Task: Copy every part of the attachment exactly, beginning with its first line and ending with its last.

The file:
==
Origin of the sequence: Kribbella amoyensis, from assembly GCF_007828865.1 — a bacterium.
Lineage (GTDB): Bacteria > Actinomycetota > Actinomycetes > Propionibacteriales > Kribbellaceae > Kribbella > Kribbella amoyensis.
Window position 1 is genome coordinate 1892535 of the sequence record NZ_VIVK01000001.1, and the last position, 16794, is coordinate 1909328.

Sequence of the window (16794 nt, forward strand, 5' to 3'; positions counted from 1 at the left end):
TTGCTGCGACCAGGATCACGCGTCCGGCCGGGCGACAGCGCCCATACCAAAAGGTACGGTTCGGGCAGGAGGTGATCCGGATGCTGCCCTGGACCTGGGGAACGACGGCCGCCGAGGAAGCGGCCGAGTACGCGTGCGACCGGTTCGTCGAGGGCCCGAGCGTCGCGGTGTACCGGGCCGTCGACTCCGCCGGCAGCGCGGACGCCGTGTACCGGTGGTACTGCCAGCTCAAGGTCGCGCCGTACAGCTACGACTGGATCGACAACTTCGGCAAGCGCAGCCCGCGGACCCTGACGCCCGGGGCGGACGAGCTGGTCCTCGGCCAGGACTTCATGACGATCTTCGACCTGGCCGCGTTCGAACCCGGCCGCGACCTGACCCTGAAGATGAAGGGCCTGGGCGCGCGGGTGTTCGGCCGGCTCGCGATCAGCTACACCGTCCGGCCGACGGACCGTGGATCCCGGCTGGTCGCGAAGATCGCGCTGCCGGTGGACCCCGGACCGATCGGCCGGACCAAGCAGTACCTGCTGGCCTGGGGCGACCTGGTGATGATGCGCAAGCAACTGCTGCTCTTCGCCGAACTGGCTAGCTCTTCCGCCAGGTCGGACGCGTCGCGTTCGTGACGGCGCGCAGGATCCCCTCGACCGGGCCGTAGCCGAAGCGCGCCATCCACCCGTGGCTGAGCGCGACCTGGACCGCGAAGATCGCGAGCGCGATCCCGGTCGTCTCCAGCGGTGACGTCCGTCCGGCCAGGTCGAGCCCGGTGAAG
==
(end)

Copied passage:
Origin of the sequence: Kribbella amoyensis, from assembly GCF_007828865.1 — a bacterium.
Lineage (GTDB): Bacteria > Actinomycetota > Actinomycetes > Propionibacteriales > Kribbellaceae > Kribbella > Kribbella amoyensis.
Window position 1 is genome coordinate 1892535 of the sequence record NZ_VIVK01000001.1, and the last position, 16794, is coordinate 1909328.

Sequence of the window (16794 nt, forward strand, 5' to 3'; positions counted from 1 at the left end):
TTGCTGCGACCAGGATCACGCGTCCGGCCGGGCGACAGCGCCCATACCAAAAGGTACGGTTCGGGCAGGAGGTGATCCGGATGCTGCCCTGGACCTGGGGAACGACGGCCGCCGAGGAAGCGGCCGAGTACGCGTGCGACCGGTTCGTCGAGGGCCCGAGCGTCGCGGTGTACCGGGCCGTCGACTCCGCCGGCAGCGCGGACGCCGTGTACCGGTGGTACTGCCAGCTCAAGGTCGCGCCGTACAGCTACGACTGGATCGACAACTTCGGCAAGCGCAGCCCGCGGACCCTGACGCCCGGGGCGGACGAGCTGGTCCTCGGCCAGGACTTCATGACGATCTTCGACCTGGCCGCGTTCGAACCCGGCCGCGACCTGACCCTGAAGATGAAGGGCCTGGGCGCGCGGGTGTTCGGCCGGCTCGCGATCAGCTACACCGTCCGGCCGACGGACCGTGGATCCCGGCTGGTCGCGAAGATCGCGCTGCCGGTGGACCCCGGACCGATCGGCCGGACCAAGCAGTACCTGCTGGCCTGGGGCGACCTGGTGATGATGCGCAAGCAACTGCTGCTCTTCGCCGAACTGGCTAGCTCTTCCGCCAGGTCGGACGCGTCGCGTTCGTGACGGCGCGCAGGATCCCCTCGACCGGGCCGTAGCCGAAGCGCGCCATCCACCCGTGGCTGAGCGCGACCTGGACCGCGAAGATCGCGAGCGCGATCCCGGTCGTCTCCAGCGGTGACGTCCGTCCGGCCAGGTCGAGCCCGGTGAAG